Downtown Paducah is a treasure trove for bird watching. You just have to know where to look!

port of paducah

Start your bird watching at the riverfront.

By Susan K. Edwards

Downtown Paducah may not be known as a hot spot for bird watching, especially in the dead of winter, but any time of year is a great time to find a treasure trove of species downtown. Bird watchers can find their old favorites, along with more exotic species like Bald Eagles and migrating White Pelicans as they follow their seasonal migration routes. Rivers are an irresistible draw for birds, so the confluence of the Ohio and Tennessee rivers at the base of Broadway Street is the perfect place to start bird watching.

Historic Riverfront

Scenic river views, paved walkways, benches and picnic tables provide a great place for some casual birding. Visitors can either walk or drive down the ramp to the river’s edge to check out the begging seagulls and other shore birds. Sit for a moment and see if you can spot any of the Bald Eagle pairs that are nesting in the forest on the Illinois side of the river. Often, they soar quite low; it’s thrilling to see our national bird up close and personal!

Bird watchers can expect paved walking trails, handicap-accessible areas, benches, picnic tables and free WiFi (perfect for using your birding apps).

Look For:

Ring-billed Gulls
Fish Crows
White-throated Sparrows


See whole flocks of ring-billed gulls at the riverfront.

Schultz Park

This area is easily driveable, but if you’re looking to stretch your legs, take the path from the Port up to the adjoining Schultz Park. Here you will find lovely walkways, scenic riverfront views, the Transient Boat Dock, picnic tables and ample parking.

This is also the trailhead for the Greenway Trail and if you’re looking for a place to hike, bike or run, this area is not to be missed. When you’ve had enough, let others hike while you head over to any of the fine restaurants downtown for a meal.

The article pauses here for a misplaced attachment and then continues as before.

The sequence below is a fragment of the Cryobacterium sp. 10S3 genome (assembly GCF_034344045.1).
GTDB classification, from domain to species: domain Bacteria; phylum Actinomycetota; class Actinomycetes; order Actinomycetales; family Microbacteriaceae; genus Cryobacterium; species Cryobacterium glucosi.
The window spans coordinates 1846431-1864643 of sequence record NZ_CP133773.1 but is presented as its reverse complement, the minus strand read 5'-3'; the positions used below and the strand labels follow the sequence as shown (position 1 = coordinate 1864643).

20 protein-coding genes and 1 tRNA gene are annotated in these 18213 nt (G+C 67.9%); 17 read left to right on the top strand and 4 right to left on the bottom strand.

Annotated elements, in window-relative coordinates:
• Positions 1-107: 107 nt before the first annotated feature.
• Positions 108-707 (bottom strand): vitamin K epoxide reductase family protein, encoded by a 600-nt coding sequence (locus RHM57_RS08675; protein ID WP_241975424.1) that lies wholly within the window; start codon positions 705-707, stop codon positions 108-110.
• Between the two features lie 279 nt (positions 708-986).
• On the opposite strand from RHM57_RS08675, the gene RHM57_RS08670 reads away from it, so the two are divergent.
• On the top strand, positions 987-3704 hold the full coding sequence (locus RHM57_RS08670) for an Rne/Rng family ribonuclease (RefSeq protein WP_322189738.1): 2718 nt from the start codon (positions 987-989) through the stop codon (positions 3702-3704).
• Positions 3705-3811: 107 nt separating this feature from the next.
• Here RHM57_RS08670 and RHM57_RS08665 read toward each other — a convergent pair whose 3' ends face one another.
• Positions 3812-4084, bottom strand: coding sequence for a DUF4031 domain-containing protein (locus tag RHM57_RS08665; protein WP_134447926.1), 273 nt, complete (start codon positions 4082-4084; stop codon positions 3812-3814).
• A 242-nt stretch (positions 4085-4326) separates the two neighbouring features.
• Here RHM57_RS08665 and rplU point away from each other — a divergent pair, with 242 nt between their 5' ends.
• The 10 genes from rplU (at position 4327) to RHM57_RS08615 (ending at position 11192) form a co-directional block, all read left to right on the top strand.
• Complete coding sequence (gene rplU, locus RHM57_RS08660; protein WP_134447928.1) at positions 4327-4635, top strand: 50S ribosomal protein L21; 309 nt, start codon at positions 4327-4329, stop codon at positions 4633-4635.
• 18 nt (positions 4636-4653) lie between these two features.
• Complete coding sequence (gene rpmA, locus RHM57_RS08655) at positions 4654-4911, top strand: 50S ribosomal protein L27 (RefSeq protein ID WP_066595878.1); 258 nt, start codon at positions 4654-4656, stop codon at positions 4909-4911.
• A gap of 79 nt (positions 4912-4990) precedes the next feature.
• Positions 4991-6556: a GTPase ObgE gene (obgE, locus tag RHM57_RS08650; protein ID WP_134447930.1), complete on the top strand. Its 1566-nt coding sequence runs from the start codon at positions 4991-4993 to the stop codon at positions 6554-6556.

Look for water birds near the river or nesting woodland birds on the Greenway trail. You’ll be surprised by the variety and number of species in this area!

Bird watchers can expect picnic tables, benches, public restrooms, handicap-accessible areas, and paved walking trails.

Look For:

Dark-eyed Juncos
European Starlings
Red-winged Blackbirds
Mourning Doves

red winged blackbird

Look for red-winged blackbirds at Schultz Park.

The Greenway Trail

The Clyde F. Boyles Greenway Trail head starts at Schultz Park and winds through residential neighborhoods, Perkins Creek Nature Preserve, three city parks, the McCracken County trail system and the riverfront. The five-mile trail is open to non-motorized traffic from dawn to dusk. Do a little or do a lot! There are distance markers, shelters, and benches located along the trail. No matter where you start, you will see a variety of birds and critters along your way.

Here you can expect paved walking trails, handicap-accessible areas, and benches located along the route.

Look For:

Eastern Towhees
Song Sparrows
Carolina Wrens
Tufted Titmice
Carolina Chickadees
Downy Woodpeckers


Take a walk along the Greenway Trail to spot a variety of birds soaring through the trees.

Drive-By Birding

If you prefer the warmth of your car for winter birding, take a slow drive from the riverfront through Schultz Park and the floodwall to the Paducah-McCracken County Convention Center complex. Drive around to the back of the facility and follow the fence line where you’re likely to see birds flitting around the brushes and scrub on the river side of the fence.

Look For:

Mourning Doves
Rock Pigeons
White-crowned Sparrows
American Goldfinches

Over two dozen city parks and facilities offer a great selection of walking and driving trails where you can spot a variety of species in Paducah. Check out the other parks, grab your binoculars, and do some birding during your visit!

riverfront sunset

Finish out your day with the perfect sunset view on the riverfront.

For a more complete list of common birds in the area and a checklist of what you might see, check out the Clarks River National Wildlife Refuge birding checklist.